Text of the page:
John Oliver talks about missing giant bunny and Usher Bucks – Deadline

Well, in its eighth season, it’s no surprise now that Oliver begins his show with a rant detailing his overwhelming frustration with the world. His quick language usually sums up the week’s public grievances in the first three minutes blindingly. Without a moment to think it over, it only seems prudent that the viewer despairs with him about the state of the world.

As you might expect, the unfortunate events of the week precipitated yet another silvery-tongue tirade. However, Oliver decided to drop the rant and find some peace and laughter for his beleaguered viewers.

After a week when bodycam footage was posted of two men of color shot dead by police – Daunte Wright, 20, in Minneapolis and Adam Toledo, 13, in Chicago, Oliver struggled to offer any conciliatory messages . The British host said there was not much to say after doing five full episodes about the police, segments he delved into the history of policing and the ubiquitous police brutality on communities of color in America. So in an effort to lighten the mood and not re-traumatize viewers who have probably watched the body camera footage before, Oliver decided to offer lightness instead of cynicism and covered a range of laughable topics. and lightweight such as a giant rabbit lost in Britain. Usher’s use of currency with his face on it at a Las Vegas strip club, Ralph Lauren’s constant production of a hideous Olympic uniform design, and an unfortunate head-on confrontation by a Canadian politician.

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“We wanted to give you a chance to laugh at the end of a really demoralizing week,” Oliver said.

These comedic antics seemed to bring a certain levity as Oliver went straight to his usual dose of Fox News bashing. This week was in the form of a montage of their channel’s late-night commercials. All of the commercials promoted unnamed products to help men deprived of libido and testosterone, commenting on who the viewers of Fox New might be.

Oliver then moved on to his main topic of the night: the world of personal bankruptcy and its endemic problems.

The COVID-19 pandemic has taken a heavy financial toll on many Americans. And once the financial aid linked to the pandemic ends, more citizens will need the help of the bankruptcy process.

Bankruptcy is a legal process for people so in debt that they can file documents, liquidate certain assets to pay off their creditors, and start life anew. With the exception of social stigma and a bad credit score, individuals can expect to be wiped out with insurmountable financial debt.

After unraveling the bureaucratic maze of bankruptcy, Oliver spends the rest of his segment detailing how it can make Americans’ lives worse, rather than better.

In short, Oliver takes a look at the two types of bankruptcy: Chapter 7, which is what the average American thinks about most often, and Chapter 13. Chapter 7 can allow borrowers to keep a few essential assets, while that the rest of the money is used. to pay off the debt.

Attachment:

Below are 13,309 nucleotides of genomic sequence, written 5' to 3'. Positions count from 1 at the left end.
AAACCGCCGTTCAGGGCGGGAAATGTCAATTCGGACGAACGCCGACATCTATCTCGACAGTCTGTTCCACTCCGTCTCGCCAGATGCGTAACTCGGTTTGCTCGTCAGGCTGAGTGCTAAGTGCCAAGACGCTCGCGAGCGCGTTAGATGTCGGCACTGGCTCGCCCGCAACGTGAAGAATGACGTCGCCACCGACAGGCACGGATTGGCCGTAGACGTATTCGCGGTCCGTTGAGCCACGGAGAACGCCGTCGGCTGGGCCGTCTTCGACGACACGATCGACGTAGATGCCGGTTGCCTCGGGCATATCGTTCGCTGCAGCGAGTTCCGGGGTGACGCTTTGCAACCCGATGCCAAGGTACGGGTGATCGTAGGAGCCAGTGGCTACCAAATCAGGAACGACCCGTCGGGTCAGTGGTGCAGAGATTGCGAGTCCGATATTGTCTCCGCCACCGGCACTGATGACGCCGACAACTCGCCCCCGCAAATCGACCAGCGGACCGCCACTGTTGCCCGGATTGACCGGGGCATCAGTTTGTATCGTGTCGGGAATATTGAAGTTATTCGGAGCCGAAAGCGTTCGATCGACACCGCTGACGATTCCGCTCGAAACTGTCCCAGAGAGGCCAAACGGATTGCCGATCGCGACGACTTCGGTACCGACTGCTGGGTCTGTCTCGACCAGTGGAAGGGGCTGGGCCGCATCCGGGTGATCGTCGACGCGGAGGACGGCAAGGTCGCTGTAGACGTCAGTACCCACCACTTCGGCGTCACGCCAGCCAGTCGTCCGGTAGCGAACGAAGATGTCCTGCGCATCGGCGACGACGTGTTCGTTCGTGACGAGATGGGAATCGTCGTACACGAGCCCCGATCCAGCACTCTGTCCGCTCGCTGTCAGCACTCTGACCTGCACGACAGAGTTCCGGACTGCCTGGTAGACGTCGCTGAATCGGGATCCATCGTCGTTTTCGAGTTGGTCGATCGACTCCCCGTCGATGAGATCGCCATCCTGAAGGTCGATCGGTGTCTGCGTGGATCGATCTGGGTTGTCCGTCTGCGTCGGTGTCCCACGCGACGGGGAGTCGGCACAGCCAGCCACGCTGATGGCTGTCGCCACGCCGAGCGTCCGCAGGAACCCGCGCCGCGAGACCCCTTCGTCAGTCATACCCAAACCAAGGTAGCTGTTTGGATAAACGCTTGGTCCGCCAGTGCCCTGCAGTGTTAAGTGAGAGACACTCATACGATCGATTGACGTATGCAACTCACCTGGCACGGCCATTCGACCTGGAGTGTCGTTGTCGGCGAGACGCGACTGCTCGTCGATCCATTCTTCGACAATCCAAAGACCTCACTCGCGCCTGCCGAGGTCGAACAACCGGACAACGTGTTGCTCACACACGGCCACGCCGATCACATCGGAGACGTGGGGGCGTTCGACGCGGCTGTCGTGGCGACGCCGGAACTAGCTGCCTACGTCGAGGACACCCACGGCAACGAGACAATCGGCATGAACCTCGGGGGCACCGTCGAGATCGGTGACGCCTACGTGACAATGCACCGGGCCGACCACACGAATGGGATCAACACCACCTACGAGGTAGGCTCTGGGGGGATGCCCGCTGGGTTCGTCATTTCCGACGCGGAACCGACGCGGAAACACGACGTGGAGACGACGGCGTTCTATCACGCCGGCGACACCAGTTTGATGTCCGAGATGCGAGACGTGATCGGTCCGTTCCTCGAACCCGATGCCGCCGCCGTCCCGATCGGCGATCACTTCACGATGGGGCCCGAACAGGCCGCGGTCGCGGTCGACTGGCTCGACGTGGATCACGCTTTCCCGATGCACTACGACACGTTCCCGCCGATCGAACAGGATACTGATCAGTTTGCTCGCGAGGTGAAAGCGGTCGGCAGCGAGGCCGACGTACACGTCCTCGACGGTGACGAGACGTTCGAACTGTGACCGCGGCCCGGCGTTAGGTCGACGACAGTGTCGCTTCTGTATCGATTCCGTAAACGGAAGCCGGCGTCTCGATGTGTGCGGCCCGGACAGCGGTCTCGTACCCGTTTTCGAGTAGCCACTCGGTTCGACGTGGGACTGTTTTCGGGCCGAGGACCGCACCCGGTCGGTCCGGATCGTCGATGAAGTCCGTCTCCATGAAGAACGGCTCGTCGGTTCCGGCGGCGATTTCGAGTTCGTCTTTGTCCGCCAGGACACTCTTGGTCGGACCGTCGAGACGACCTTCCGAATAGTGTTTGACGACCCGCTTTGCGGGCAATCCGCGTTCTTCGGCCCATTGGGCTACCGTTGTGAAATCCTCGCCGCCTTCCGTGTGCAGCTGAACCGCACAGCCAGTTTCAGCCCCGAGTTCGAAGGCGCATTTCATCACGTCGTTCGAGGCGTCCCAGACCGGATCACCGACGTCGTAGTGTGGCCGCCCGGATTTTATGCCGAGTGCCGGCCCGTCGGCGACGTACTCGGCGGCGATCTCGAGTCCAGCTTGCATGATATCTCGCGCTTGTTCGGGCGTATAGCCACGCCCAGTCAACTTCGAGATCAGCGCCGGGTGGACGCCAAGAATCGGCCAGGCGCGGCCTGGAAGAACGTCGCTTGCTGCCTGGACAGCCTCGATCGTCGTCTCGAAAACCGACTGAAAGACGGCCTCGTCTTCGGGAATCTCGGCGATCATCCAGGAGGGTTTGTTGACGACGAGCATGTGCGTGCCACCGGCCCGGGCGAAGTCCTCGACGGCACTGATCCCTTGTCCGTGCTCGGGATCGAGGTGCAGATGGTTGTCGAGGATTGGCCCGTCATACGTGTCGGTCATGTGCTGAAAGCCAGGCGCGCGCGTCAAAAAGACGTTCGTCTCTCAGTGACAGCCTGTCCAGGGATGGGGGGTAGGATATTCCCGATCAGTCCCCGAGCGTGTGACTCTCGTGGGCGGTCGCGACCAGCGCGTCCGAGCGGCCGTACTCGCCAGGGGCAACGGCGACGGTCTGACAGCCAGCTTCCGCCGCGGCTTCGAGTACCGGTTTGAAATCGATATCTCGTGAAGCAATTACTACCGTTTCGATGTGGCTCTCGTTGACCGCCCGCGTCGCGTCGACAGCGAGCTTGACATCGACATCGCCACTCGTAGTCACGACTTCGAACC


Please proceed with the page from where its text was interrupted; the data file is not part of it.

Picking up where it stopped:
Chapter 13, however, is best described as a reorganization of finances. This route may involve a repayment plan for 3-5 years, and if these payments are made in full and on time, those debts are discharged. However, Oliver notes that if a borrower misses even one payment, an entire deal can be turned down and the deal is done, bringing the borrower back to square one.

Oliver observes that the reasons a person can file for bankruptcy may differ, but they can include unforeseen medical bills, legal fees, divorce, and even a pandemic. The host takes issue with the idea that bankruptcy offers an easy solution and reveals that simply declaring bankruptcy can cost thousands of dollars, placing even more burdens on those in financial difficulty.

He also adds that banks are used to targeting black debtors with higher bankruptcy costs, as opposed to white debtors with similar financial profiles.

Current bankruptcy standards are derived from the Bankruptcy Abuse Prevention and Consumer Protection Act. In 2005, President George W. Bush enacted this law, which Oliver said not only made bankruptcy more Byzantine, but also added more than a dozen ways for debtors to make mistakes. techniques and dismiss these cases. As a result of this law, bankruptcy becomes more difficult to file, more expensive and often impossible to recover.

“We live in a world where medical debt is out of control, and mailboxes are filled with offers from banks telling them they are pre-approved for a credit card. Oh look, that [credit card] has Snoopy on it, ”Oliver joked.

So what can be done about the difficult state of bankruptcy? Oliver turns his attention to the Consumer Bankruptcy Reform Act 2020, which, if passed, would simplify and modernize the consumer bankruptcy system to allow those who file for bankruptcy to get back on their feet. The act is backed by Democrats in Congress, namely Sen. Elizabeth Warren and Jerrold Nadler. However, Oliver says the law is struggling to pass. President Biden, who is from a state where many credit card companies are headquartered, opposed the debt cancellation. Adding to that, the bill would also need the required amount of Republicans votes, making it unlikely that it will ever come to fruition.

Oliver ultimately insists that the state of bankruptcies become even more pressing as we enter a post-pandemic world, with an uncertain financial economy.

“We absolutely need to get our broken bankruptcy system back on track for people who are in desperate need of a lifeline. And while we wait for Congress, the least we can do is offer an alternative counseling resource that isn’t all that insulting, ”concludes Oliver.

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